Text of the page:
Chronicles of a vicarage childhood
Eluned Rees recalls special services and events and the Battle of Cwm Gwendraeth
Going to the Girls’ Grammar School in Carmarthen, with 500 girls, by myself, was a shock. By Western Mail bus to Carmarthen Bridge - waiting in the wind and rain for the Eynon’s double-decker to go to Johnstown. But I loved my lessons.
In the village, a lot was happening. My father, a vicar and son of a sheep farmer, had his own small flock on the vicarage land, and I remember helping him to pull a lamb from a ewe. My sister and I were his sheepdogs. A local farmer, Arwyn Thomas, and my Uncle Dai helped with shearing. Some mornings we came downstairs to find an orphan lamb in a cardboard box near the fire. In a rural area, events like a farm sale and Boxing Day Hunts were exciting. Every autumn the men of the village would cut the graveyard grass, then adjourn to the Farmers’ Arms, when the Vicar, once a year, would join them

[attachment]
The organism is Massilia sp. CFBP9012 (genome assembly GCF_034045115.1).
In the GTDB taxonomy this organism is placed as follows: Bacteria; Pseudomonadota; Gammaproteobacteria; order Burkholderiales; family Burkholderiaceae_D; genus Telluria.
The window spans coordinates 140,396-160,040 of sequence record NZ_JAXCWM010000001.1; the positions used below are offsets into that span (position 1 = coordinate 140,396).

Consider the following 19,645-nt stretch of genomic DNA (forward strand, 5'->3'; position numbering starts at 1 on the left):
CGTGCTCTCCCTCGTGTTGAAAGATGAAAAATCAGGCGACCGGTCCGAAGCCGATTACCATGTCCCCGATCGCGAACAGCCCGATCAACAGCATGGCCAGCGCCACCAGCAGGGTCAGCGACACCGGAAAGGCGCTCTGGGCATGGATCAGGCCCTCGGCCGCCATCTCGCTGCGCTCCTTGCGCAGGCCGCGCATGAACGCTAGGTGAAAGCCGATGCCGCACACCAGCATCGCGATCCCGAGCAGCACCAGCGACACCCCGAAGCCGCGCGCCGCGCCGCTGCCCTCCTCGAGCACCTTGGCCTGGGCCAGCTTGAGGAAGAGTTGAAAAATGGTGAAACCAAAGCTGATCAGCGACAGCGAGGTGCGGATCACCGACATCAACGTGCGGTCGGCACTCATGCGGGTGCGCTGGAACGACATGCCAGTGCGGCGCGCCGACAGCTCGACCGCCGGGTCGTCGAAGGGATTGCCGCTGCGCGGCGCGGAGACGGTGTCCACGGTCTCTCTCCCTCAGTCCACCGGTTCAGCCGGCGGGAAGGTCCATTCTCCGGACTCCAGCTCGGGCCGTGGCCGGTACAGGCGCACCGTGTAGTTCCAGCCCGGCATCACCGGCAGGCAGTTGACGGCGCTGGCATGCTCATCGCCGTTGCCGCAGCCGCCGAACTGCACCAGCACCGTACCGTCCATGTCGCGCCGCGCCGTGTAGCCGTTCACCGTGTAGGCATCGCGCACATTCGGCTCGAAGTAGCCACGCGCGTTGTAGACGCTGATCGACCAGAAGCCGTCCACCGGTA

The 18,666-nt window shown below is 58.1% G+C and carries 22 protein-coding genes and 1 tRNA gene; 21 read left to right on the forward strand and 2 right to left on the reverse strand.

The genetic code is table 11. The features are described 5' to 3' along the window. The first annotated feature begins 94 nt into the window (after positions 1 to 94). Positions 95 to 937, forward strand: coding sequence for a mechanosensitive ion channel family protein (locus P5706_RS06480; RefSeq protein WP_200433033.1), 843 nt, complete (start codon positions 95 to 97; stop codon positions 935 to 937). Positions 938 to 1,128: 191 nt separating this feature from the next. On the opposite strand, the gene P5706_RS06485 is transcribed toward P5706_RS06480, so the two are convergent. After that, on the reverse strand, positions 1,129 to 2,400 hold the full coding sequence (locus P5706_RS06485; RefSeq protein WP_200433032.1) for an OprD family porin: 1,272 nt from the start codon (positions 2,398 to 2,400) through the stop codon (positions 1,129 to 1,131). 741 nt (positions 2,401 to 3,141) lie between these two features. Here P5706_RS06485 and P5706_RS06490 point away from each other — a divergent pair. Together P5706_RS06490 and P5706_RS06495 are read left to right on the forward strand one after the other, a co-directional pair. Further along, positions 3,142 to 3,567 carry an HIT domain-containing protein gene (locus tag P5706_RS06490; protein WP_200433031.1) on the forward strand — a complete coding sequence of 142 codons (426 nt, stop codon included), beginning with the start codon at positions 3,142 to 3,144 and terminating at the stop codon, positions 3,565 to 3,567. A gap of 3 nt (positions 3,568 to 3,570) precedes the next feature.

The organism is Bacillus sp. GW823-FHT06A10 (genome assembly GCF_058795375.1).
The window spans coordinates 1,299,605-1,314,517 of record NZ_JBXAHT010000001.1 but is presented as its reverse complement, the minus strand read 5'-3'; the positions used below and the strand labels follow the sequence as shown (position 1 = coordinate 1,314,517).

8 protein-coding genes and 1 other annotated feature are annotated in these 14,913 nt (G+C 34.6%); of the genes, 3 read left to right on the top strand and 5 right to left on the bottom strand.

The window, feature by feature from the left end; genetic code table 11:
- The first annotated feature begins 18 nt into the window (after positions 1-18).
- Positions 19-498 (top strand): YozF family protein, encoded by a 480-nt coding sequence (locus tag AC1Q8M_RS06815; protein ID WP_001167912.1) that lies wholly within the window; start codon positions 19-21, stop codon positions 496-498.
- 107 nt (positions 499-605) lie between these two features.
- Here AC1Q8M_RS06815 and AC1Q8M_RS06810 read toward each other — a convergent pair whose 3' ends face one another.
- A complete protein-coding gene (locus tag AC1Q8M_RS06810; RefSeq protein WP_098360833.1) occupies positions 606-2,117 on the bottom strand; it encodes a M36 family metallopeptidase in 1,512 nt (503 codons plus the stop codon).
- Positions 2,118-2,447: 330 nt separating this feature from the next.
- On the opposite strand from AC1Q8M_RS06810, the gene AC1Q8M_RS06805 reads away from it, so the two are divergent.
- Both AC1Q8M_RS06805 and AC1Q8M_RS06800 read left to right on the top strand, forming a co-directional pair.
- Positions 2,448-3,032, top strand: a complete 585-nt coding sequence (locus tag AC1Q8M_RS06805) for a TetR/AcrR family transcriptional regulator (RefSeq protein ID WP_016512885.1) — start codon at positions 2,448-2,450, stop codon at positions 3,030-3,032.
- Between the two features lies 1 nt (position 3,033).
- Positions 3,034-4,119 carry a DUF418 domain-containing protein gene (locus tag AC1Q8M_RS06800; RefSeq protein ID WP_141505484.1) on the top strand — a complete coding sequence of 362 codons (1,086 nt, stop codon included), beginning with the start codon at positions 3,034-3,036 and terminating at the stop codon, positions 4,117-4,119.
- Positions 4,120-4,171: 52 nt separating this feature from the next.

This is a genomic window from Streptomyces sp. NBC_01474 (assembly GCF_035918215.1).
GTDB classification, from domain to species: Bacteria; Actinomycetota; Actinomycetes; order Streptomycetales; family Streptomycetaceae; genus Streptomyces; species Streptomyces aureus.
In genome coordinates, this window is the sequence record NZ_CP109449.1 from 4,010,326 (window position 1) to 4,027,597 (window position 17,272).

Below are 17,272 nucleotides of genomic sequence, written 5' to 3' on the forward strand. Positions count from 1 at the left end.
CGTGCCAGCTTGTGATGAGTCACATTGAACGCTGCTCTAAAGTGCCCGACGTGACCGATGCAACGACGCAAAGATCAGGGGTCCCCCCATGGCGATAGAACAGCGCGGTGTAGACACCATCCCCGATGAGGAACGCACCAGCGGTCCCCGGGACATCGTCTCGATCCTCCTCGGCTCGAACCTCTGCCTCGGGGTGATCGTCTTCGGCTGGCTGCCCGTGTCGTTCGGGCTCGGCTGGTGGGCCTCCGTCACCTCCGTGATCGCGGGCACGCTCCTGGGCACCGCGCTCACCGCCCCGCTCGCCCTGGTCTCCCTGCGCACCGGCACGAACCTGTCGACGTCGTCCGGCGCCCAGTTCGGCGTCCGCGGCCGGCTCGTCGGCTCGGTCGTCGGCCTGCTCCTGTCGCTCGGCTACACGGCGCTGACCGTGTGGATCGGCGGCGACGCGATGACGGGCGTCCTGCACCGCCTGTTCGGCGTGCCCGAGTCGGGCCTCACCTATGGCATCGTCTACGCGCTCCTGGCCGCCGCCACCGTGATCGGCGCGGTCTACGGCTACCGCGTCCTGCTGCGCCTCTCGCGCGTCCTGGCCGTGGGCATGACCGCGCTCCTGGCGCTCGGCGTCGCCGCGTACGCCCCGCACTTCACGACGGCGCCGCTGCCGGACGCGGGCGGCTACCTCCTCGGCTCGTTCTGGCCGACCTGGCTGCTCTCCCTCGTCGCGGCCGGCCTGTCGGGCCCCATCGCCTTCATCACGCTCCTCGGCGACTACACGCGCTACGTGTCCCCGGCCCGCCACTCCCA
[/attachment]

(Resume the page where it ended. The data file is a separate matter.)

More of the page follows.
In 1963, we fought the Battle of Cwm Gwendraeth, when we protested against plans to drown the village to provide water for Swansea. My father was on the committee and as my mother was from Morriston it could have been awkward! Jac Smith would run to the church to ring the bell to warn of the arrival of the Swansea engineers. I recall my mother leading us children as we paraded through Carmarthen streets with placards, and the BBC’s Brian Redhead, preparing a Tonight programme about the battle, came to the house to be coached on the correct pronunciation of our village name. We won the battle, thank goodness.
Special services in church were always exciting events. Every Ascension Thursday, children had permission to take the afternoon off to attend a Sunday School Festival in Carmarthen, having spent weeks practising and learning hymns in many local churches, and would then have a tea party in Church House.
Harvest Festival was also important in a village, with a tea party in the hall between the two well-attended services. We entertained the guest speakers for supper, a rare occasion to eat in the dining room. The clergy, who had trained together in St David’s College, Lampeter, shared stories and memories, and laughed a lot. During Lent we had a service of Litany every Wednesday night in the anteroom of the church hall, always full. Then, out we went to run around on the village square.